The day passed slowly, and evening came on, but no little dark figure was seen returning across the white
Mrs. Duncan grew anxious, for by the fading light she knew it must be late, and the snow, which had at intervals fallen in soft showers during the day, now came down like a thick curtain, hiding everything from sight. And though she hoped the dear boy would soon come-for he had walked that road before in all weatliers-still, fear made her heart beat so loudly she could almost hear its beating as she got his supper ready, and put a pair of old slippers near the fire to
warm for his poor tired feet. How often she listened for his well-known whistle, or fancied she heard a tap at the door; but on opening it, all outside was white, and still, and cold. At last she could bear it no longer, and, with a thousand regrets that she had allowed him to go alone, lighted a lantern and prepared to set out in search of him.
Agnes must go too; she was afraid to stay in the lonely cottage ; and old Rover, the pet dog of the farm in brighter days, was called to go with them. But Rover was nowhere to be found ; this was strange, for certainly he had not gone with Donald in the morning ; so, with trembling footsteps, the mother hastened to look for her lost boy.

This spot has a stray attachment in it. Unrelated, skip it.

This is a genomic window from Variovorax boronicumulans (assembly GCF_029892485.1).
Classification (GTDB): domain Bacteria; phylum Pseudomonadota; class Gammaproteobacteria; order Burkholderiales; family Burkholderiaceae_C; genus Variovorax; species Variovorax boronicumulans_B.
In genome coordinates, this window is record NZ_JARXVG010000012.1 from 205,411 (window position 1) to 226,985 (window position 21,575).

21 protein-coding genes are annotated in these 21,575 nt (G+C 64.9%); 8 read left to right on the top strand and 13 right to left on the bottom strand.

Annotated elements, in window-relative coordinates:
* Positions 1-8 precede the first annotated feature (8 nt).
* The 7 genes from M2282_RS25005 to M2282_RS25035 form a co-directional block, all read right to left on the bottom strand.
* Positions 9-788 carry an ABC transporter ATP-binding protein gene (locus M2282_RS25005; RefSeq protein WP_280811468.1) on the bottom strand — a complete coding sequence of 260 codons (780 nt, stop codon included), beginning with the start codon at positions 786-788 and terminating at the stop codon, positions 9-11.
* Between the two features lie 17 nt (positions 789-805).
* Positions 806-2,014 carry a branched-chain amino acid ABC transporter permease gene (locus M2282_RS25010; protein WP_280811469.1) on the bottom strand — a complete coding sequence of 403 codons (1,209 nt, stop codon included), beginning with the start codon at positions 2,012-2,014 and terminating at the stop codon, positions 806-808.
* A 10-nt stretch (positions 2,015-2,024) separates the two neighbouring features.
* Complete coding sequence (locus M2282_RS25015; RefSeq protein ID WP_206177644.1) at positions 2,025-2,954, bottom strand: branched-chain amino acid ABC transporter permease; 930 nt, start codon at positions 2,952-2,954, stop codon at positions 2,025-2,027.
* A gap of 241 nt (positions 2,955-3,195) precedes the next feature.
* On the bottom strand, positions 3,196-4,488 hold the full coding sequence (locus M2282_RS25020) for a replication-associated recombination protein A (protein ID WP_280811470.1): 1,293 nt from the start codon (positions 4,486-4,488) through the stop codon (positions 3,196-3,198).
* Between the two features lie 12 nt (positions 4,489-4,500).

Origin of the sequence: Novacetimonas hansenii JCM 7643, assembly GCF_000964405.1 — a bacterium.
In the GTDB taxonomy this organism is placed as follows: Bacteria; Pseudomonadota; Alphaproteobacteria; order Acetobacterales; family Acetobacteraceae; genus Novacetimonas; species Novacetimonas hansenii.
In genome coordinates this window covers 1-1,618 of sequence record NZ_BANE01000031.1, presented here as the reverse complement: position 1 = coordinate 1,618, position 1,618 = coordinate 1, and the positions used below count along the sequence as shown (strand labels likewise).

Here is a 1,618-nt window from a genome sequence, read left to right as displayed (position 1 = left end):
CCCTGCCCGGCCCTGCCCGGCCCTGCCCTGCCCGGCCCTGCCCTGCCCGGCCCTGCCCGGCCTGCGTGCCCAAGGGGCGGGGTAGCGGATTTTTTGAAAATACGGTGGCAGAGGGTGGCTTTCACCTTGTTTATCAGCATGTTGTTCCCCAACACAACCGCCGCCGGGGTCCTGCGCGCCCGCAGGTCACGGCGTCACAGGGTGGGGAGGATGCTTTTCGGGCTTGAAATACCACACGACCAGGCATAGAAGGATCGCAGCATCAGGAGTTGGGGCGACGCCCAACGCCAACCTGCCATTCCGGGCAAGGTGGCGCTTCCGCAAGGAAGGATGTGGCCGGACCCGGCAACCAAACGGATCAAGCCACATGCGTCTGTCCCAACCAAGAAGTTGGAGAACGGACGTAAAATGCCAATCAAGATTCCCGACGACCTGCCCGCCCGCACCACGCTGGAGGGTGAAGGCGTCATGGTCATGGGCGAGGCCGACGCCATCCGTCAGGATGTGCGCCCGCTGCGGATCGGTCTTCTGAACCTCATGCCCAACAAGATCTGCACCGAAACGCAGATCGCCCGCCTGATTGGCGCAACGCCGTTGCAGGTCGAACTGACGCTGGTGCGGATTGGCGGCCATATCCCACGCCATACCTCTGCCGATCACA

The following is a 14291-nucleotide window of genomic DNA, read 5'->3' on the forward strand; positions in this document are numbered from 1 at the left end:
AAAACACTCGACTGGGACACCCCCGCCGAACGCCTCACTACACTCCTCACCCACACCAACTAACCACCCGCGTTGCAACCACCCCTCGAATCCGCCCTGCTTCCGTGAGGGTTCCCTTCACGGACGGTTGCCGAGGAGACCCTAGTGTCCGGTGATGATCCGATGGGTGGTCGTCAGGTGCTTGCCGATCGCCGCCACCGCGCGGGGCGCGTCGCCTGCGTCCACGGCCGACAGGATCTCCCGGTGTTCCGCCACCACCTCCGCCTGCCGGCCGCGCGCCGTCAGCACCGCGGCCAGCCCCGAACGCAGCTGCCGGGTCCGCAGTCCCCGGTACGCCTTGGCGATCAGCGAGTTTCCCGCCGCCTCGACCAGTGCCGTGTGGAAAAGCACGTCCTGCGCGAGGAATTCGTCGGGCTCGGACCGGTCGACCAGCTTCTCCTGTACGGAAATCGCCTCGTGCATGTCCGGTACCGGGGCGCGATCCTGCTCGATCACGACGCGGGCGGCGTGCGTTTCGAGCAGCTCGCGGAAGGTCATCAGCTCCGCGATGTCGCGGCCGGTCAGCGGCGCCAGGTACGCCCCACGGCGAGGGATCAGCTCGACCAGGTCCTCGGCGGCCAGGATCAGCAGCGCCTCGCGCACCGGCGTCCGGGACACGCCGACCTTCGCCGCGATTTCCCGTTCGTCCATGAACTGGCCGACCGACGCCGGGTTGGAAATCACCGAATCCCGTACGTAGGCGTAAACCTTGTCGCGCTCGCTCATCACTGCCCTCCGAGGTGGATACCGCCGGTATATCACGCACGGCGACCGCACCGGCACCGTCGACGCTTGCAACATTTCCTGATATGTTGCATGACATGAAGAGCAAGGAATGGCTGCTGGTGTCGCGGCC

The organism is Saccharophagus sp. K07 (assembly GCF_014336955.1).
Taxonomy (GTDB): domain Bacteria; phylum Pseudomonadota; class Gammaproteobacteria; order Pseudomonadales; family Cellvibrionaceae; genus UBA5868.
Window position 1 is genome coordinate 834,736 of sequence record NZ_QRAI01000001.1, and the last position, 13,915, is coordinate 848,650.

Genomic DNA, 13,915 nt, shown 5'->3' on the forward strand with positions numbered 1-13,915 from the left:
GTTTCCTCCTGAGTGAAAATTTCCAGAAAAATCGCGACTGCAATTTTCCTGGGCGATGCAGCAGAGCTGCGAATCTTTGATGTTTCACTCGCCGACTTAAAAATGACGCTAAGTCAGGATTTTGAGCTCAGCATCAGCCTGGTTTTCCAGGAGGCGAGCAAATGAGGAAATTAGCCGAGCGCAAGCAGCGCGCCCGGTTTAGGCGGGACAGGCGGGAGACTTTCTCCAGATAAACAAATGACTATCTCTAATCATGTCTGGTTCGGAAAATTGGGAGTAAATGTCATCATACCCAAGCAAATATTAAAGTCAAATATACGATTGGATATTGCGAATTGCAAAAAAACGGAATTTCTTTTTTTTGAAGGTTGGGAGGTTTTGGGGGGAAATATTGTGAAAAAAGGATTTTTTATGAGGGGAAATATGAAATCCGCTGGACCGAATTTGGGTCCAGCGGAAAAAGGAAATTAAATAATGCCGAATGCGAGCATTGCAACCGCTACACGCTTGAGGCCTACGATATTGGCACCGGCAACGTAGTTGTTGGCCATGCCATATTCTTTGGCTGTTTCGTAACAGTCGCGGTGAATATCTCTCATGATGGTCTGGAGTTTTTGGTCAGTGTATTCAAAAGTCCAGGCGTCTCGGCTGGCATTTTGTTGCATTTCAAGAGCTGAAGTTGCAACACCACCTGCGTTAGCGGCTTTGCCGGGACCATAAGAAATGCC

The snow had ceased to fall, but the dark clouds that hung overhead did not permit a single ray to
pass from those stars which were shining bright and high above them, and the old lantern only shed its feeble light a very little way. But no snow cloud could chill the mother's love, and no danger stop her in the search for her darling child.
On and on they pressed, until Agnes began to cry with cold; when suddenly a joyful bark was heard, and their own faithful Rover bounded to meet them. He seized Mrs. Duncan's gown with his teeth, and drew her to what seemed a heap of snow by the roadside, in the middle of which he nestled, as if it had been his own snug bed by the kitchen fire. The lantern was laid on the ground, and to her mingled horror and delight Mrs. Duncan saw her lost boy with the snow piled round him, and Rover lying in his arms. In a moment she understood all; the cold had overcome her child